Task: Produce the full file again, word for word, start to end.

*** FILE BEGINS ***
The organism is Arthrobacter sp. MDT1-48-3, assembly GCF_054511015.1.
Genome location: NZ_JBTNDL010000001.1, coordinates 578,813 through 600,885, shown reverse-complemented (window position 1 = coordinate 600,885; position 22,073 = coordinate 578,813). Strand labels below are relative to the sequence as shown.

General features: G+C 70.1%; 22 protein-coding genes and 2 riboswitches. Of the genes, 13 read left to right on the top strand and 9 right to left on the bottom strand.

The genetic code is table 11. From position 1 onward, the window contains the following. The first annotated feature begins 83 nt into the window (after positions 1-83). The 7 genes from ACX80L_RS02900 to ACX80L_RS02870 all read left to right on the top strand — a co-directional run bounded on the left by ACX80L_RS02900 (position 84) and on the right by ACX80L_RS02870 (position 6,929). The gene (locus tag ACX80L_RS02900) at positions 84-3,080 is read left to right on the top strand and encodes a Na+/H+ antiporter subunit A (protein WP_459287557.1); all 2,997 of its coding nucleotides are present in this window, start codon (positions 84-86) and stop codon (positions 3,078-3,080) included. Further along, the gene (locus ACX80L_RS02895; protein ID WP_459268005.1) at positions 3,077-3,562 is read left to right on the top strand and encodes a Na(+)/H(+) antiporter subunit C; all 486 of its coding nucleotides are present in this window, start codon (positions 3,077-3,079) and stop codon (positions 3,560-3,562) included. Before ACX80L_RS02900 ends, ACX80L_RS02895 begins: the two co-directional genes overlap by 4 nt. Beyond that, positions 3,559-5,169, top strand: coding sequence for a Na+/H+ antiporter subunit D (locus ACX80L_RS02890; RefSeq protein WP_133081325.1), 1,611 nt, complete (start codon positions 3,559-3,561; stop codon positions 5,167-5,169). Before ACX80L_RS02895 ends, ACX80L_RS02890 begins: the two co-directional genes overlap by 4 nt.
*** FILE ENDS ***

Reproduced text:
The organism is Arthrobacter sp. MDT1-48-3, assembly GCF_054511015.1.
Genome location: NZ_JBTNDL010000001.1, coordinates 578,813 through 600,885, shown reverse-complemented (window position 1 = coordinate 600,885; position 22,073 = coordinate 578,813). Strand labels below are relative to the sequence as shown.

General features: G+C 70.1%; 22 protein-coding genes and 2 riboswitches. Of the genes, 13 read left to right on the top strand and 9 right to left on the bottom strand.

The genetic code is table 11. From position 1 onward, the window contains the following. The first annotated feature begins 83 nt into the window (after positions 1-83). The 7 genes from ACX80L_RS02900 to ACX80L_RS02870 all read left to right on the top strand — a co-directional run bounded on the left by ACX80L_RS02900 (position 84) and on the right by ACX80L_RS02870 (position 6,929). The gene (locus tag ACX80L_RS02900) at positions 84-3,080 is read left to right on the top strand and encodes a Na+/H+ antiporter subunit A (protein WP_459287557.1); all 2,997 of its coding nucleotides are present in this window, start codon (positions 84-86) and stop codon (positions 3,078-3,080) included. Further along, the gene (locus ACX80L_RS02895; protein ID WP_459268005.1) at positions 3,077-3,562 is read left to right on the top strand and encodes a Na(+)/H(+) antiporter subunit C; all 486 of its coding nucleotides are present in this window, start codon (positions 3,077-3,079) and stop codon (positions 3,560-3,562) included. Before ACX80L_RS02900 ends, ACX80L_RS02895 begins: the two co-directional genes overlap by 4 nt. Beyond that, positions 3,559-5,169, top strand: coding sequence for a Na+/H+ antiporter subunit D (locus ACX80L_RS02890; RefSeq protein WP_133081325.1), 1,611 nt, complete (start codon positions 3,559-3,561; stop codon positions 5,167-5,169). Before ACX80L_RS02895 ends, ACX80L_RS02890 begins: the two co-directional genes overlap by 4 nt.